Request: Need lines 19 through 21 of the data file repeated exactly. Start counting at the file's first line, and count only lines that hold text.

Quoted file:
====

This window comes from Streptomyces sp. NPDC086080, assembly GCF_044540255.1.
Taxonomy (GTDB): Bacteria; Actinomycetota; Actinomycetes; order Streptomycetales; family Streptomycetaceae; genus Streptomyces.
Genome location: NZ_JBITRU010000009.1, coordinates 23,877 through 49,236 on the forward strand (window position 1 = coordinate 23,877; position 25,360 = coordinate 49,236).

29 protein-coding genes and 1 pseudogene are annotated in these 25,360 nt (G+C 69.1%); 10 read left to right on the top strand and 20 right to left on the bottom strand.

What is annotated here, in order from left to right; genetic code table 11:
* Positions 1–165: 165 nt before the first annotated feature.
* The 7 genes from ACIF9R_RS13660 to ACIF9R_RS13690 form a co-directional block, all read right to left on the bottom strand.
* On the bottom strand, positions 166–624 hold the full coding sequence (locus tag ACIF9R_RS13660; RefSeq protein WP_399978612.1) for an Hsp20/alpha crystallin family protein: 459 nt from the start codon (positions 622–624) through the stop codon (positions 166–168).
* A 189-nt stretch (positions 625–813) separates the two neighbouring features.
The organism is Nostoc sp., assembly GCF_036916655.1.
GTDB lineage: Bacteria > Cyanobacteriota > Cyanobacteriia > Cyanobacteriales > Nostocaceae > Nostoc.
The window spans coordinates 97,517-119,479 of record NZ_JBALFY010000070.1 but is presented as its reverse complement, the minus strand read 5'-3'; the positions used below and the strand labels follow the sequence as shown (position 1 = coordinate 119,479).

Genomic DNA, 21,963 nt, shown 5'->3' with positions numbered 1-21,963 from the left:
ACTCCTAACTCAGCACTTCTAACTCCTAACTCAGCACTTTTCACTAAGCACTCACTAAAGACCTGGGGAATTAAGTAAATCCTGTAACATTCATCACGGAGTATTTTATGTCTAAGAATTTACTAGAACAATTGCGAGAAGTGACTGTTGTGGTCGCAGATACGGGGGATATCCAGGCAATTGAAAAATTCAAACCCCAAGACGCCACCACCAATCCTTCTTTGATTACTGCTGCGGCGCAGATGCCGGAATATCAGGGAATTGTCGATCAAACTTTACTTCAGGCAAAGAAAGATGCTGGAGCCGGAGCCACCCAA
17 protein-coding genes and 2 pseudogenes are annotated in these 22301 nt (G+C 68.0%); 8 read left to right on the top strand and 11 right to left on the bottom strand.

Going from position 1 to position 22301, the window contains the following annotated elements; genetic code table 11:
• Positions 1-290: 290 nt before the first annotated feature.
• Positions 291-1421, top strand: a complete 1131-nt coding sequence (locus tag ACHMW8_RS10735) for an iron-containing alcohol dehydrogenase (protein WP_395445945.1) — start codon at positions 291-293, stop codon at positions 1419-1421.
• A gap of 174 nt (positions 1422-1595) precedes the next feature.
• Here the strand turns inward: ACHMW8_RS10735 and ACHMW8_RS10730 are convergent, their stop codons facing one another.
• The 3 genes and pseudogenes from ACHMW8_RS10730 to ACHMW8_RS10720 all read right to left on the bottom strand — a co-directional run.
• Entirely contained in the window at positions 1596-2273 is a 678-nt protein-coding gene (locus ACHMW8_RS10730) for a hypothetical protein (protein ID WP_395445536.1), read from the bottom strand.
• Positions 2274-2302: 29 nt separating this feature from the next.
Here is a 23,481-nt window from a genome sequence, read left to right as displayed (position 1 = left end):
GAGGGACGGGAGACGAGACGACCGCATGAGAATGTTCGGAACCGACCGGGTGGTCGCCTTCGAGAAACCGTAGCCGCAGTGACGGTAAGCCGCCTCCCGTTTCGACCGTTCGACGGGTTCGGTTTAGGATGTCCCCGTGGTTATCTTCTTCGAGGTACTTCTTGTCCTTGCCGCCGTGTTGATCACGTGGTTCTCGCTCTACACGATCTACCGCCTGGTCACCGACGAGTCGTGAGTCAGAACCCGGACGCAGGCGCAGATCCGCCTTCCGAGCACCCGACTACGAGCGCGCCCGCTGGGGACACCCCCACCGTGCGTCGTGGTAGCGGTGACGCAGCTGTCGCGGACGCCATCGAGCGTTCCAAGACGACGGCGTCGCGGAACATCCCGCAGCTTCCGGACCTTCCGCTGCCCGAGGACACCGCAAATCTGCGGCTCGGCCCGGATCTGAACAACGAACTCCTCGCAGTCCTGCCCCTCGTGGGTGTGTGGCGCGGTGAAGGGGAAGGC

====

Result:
• A gap of 174 nt (positions 1422-1595) precedes the next feature.
• Here the strand turns inward: ACHMW8_RS10735 and ACHMW8_RS10730 are convergent, their stop codons facing one another.
• The 3 genes and pseudogenes from ACHMW8_RS10730 to ACHMW8_RS10720 all read right to left on the bottom strand — a co-directional run.